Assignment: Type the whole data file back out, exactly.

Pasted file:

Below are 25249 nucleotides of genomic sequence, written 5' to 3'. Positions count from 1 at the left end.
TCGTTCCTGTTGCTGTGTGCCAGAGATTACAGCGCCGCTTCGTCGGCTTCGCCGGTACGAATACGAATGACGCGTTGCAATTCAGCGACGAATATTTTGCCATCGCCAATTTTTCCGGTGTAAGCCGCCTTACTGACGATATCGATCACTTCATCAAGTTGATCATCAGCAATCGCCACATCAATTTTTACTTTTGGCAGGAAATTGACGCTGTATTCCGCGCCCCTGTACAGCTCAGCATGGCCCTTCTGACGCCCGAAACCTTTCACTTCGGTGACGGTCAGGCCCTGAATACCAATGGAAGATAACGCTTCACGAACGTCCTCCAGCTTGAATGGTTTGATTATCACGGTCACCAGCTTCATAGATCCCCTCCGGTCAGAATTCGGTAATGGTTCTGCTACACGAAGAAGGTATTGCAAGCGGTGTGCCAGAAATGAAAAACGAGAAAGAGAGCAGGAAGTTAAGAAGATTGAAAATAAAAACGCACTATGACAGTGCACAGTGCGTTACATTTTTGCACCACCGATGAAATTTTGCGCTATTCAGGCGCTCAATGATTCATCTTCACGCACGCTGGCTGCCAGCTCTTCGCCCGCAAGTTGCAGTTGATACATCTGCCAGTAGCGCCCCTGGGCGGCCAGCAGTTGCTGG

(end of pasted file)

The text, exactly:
Below are 25249 nucleotides of genomic sequence, written 5' to 3'. Positions count from 1 at the left end.
TCGTTCCTGTTGCTGTGTGCCAGAGATTACAGCGCCGCTTCGTCGGCTTCGCCGGTACGAATACGAATGACGCGTTGCAATTCAGCGACGAATATTTTGCCATCGCCAATTTTTCCGGTGTAAGCCGCCTTACTGACGATATCGATCACTTCATCAAGTTGATCATCAGCAATCGCCACATCAATTTTTACTTTTGGCAGGAAATTGACGCTGTATTCCGCGCCCCTGTACAGCTCAGCATGGCCCTTCTGACGCCCGAAACCTTTCACTTCGGTGACGGTCAGGCCCTGAATACCAATGGAAGATAACGCTTCACGAACGTCCTCCAGCTTGAATGGTTTGATTATCACGGTCACCAGCTTCATAGATCCCCTCCGGTCAGAATTCGGTAATGGTTCTGCTACACGAAGAAGGTATTGCAAGCGGTGTGCCAGAAATGAAAAACGAGAAAGAGAGCAGGAAGTTAAGAAGATTGAAAATAAAAACGCACTATGACAGTGCACAGTGCGTTACATTTTTGCACCACCGATGAAATTTTGCGCTATTCAGGCGCTCAATGATTCATCTTCACGCACGCTGGCTGCCAGCTCTTCGCCCGCAAGTTGCAGTTGATACATCTGCCAGTAGCGCCCCTGGGCGGCCAGCAGTTGCTGG